High school reportedly considering expulsion after student wears off-the-shoulder top

Source: Shutterstock
Source: Shutterstock

A Hickory Ridge High School honor roll student was weeks away from graduating when she did the unthinkable: She wore an off-the-shoulder top. Now, she says she's been slapped with a 10-day suspension, banned from walking in her commencement ceremony, possibly facing expulsion and is worried about losing her college scholarships.

According to NBC Charlotte, Summer was wearing the top on Wednesday when, she said, the principal approached her in the cafeteria to ask if she had a jacket to cover up.

The outlet reported a notice of suspension that said Summer replied to the principal saying, "I think my shirt is fine." Summer allegedly repeated herself when the principal told her that her lower back was also exposed, amounting to another violation of the school's dress code. The student handbook specifies that students are prohibited from wearing off-the-shoulder tops as well as anything that exposes their midriff.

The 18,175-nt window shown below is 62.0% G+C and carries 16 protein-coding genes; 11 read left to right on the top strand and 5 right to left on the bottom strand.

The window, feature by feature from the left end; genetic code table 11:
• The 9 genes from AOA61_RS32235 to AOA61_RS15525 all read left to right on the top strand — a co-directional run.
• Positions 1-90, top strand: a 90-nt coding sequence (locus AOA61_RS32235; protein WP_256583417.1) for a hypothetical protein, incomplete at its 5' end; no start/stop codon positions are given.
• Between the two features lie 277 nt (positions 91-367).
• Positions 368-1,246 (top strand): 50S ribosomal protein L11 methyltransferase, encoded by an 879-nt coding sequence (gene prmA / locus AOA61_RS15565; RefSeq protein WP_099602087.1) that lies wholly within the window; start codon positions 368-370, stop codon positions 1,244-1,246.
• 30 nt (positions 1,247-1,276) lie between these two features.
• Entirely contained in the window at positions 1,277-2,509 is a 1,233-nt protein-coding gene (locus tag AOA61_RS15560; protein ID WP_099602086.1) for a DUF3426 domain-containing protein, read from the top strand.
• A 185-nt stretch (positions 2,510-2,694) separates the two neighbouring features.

Summer told NBC Charlotte that after the confrontation, she put on a friend's jacket and zipped it up — which she thought would put an end to the kerfuffle. Instead, Summer said the situation escalated when the principal told her to go into another room and change her outfit. She refused. 

"I completely understand why a dress code is put into place, but I feel like after I put on that jacket it should have been subdued," she told NBC Charlotte. 

Summer has reportedly had issues with the school's principal before. NBC Charlotte reported that her mother said she must be contacted before officials take any disciplinary action against her daughter. With this caveat in mind, Summer reportedly didn't heed the principal's request to change until her mother was notified, and instead accompanied her friends to the auditorium after her lunch period was over. 

Summer told the outlet that the principal then arrived with an armed security guard, asking that all students leave the room except for her. Summer said the principal then gave her an ultimatum: Change your top or face arrest.